- Dress shoes – 1 pair
*If your girl is into dresses (like mine is) you can eliminate some of the socks, bottoms and tops in favor of dresses and tights (if needed). Less laundry and ironing for you!
2. After you’ve taken inventory, make a list of what you still need. Lists are one of the things that keep me from losing it completely. I was actually going to make a list of all the lists I currently have but I realized that would probably be too much to handle since this would then be a list within a list talking about lists.
3. Once you have your list, shop the way that suits you best. There’s no “one-size-fits-all” for shopping and saving money. Some people like to shop thrift and consignment stores, others like discount department stores, and many people have luck stacking coupons and promo codes online shopping while never leaving their home. I find a mixture of all these works for me. Here are some of my best bets:
- Hand me downs! I’ve mentioned it before on my Instagram…I love hand me downs! We are lucky to have a large extended family and I frequently receive beautiful secondhand clothing from them. When kids are young, clothing is often not worn many times before it’s grown out of and it’s a waste not to pass it on! Talk to family members, neighbors and friends. We did a clothing swap in our community one fall which ended up to be a great success. We’re always excited to pass along our gently used clothing to friends and family as well because it’s great to pay it forward.
- Thrift and Consignment stores – Lots of these are local so you’d be best to search online for any in your area, but some nationwide chains that I’ve used are Red White and Blue, Savers, and Unique. Facebook garage sale pages are also a great way to find clothes for sale in your area.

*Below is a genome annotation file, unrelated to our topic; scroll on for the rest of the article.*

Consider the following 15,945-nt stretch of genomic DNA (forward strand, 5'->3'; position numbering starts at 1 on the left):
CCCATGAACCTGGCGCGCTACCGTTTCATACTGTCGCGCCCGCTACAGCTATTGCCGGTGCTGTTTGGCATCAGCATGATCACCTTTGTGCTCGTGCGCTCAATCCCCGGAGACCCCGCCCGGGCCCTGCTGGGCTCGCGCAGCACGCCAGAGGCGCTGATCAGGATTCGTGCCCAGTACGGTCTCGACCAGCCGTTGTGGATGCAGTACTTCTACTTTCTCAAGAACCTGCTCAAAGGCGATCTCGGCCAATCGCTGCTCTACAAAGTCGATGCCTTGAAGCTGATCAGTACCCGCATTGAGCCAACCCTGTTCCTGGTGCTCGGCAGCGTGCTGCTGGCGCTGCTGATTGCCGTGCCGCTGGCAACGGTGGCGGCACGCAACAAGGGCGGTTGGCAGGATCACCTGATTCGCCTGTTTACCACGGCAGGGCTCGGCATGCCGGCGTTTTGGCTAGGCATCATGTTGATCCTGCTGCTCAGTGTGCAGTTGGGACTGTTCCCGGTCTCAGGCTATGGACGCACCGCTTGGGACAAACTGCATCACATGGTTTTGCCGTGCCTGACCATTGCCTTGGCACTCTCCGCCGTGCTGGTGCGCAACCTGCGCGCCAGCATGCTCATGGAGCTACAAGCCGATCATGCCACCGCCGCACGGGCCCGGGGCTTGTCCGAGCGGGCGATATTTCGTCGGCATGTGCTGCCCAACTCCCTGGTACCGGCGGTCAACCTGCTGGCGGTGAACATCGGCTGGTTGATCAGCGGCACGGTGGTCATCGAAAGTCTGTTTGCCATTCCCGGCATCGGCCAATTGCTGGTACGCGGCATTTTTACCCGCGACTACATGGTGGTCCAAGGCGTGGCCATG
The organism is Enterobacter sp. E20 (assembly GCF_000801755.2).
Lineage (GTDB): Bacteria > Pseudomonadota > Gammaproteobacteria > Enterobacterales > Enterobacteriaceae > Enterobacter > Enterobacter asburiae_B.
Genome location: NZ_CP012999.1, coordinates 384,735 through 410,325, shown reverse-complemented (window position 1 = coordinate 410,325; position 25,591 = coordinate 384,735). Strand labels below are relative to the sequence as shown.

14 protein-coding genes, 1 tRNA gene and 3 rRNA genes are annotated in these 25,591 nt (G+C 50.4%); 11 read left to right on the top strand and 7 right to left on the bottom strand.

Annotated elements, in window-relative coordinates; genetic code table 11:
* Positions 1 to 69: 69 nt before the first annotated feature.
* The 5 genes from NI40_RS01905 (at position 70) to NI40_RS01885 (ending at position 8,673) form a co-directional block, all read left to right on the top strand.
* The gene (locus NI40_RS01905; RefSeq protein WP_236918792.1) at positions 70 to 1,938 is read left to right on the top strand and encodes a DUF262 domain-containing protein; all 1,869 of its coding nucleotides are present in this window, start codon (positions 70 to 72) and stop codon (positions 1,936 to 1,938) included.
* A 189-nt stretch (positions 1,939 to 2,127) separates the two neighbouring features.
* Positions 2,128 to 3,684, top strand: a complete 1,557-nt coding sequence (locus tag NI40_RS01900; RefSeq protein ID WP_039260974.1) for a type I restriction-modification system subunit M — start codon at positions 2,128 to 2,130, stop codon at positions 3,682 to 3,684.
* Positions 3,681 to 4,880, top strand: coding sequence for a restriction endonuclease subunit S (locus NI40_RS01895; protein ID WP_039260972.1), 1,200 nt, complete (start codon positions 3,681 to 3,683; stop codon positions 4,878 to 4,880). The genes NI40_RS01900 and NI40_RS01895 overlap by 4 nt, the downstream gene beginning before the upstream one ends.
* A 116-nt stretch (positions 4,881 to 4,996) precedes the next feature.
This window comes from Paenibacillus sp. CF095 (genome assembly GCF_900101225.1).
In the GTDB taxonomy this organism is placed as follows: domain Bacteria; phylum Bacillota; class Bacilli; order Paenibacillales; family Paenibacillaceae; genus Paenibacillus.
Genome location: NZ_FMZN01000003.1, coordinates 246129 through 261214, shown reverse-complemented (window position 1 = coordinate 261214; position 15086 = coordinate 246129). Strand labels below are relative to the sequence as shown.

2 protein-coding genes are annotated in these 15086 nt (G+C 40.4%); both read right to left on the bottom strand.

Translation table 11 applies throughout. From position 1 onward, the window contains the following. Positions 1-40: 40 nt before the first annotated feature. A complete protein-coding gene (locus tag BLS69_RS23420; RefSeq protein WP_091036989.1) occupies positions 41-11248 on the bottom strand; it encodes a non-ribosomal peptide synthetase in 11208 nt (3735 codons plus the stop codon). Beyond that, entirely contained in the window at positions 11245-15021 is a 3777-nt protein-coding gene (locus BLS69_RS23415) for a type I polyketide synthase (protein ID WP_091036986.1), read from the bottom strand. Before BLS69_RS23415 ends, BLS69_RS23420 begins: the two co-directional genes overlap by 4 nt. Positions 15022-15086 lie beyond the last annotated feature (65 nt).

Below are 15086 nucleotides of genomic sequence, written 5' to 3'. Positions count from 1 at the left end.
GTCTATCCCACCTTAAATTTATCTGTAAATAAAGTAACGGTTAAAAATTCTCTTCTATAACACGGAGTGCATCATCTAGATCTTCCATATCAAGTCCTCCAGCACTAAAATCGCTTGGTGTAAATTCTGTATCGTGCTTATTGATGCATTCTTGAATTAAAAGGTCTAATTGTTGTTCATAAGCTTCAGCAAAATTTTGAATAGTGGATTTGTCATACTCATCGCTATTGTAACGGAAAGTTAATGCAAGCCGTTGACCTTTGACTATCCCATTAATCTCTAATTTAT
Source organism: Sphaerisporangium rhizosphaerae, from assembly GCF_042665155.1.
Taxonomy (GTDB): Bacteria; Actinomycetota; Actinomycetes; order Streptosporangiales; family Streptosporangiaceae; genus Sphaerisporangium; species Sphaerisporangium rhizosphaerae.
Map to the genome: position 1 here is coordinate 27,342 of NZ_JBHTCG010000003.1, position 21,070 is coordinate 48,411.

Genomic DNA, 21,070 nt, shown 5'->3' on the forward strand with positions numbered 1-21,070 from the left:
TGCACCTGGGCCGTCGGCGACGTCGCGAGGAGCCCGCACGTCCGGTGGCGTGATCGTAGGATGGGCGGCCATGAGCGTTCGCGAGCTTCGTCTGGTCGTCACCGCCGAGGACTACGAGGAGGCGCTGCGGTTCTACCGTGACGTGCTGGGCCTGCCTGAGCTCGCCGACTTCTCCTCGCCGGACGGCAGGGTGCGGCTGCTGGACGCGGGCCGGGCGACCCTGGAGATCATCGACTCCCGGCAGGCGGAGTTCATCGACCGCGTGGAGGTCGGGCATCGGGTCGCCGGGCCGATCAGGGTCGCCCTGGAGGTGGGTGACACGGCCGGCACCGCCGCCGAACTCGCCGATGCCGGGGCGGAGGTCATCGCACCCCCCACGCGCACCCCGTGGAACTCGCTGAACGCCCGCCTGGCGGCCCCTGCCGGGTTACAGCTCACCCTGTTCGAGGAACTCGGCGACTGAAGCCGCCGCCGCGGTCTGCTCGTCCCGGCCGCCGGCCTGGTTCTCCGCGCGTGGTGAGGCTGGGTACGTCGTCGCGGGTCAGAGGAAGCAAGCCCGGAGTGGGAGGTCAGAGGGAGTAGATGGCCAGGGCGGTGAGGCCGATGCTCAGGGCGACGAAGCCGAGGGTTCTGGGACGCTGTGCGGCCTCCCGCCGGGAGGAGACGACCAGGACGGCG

- Groupon – I’ve found some good deals by searching “school supplies” on Groupon. Always remember to look for promo codes beforehand, because Groupon frequently features promo codes for 20% off!
- Raise – On Raise, you can buy gift cards at a discount. Discounts on cards change frequently but you can find discounted gift cards from stores such as Macy’s, Walmart, TJ Maxx, Target, Mandee, Claire’s Boutique, Francesca’s, Groupon, PacSun, and hundreds of others. Raise also sells discounted gift cards for restaurants and movie theatres. Currently, all new accounts get $5 off their first purchase over $25 with the promo code SAVE5. You can also sell gift cards that you may have gotten but don’t plan to use to get some extra spending money! Here’s my referral code for Raise.
- Mr. Rebates – I do most of my shopping online. One of the sites I always check before shopping online is Mr. Rebates and it’s very easy to do! Simply go to the Mr. Rebates
site, search for the store where you’d like to shop, click through the Mr. Rebates link to the site of where you want to shop, and shop as you normally would. Mr. Rebates will put a rebate in your account which is a percentage of the purchase you just made. When your rebates accumulate, they’ll send you a check or deposit it in your PayPal account. I bought my son’s Batman backpack and lunch box from JC Penney with a 15% coupon code that Mr. Rebates had featured. In addition to that, we picked them up at the store since we knew we’d be in the area (so no shipping charge), and I also received a 6% rebate in my Mr. Rebates account. My total cost for the backpack & lunch box was $12.73 (including tax). Since I joined in 2009, I’ve earned $915! Here’s my referral code for Mr. Rebates.
No matter how you shop or what you do, here’s hoping your back to school transition is as painless as possible, and loads of fun for you and your children!
What are your back to school saving strategies? Let me know in the comments!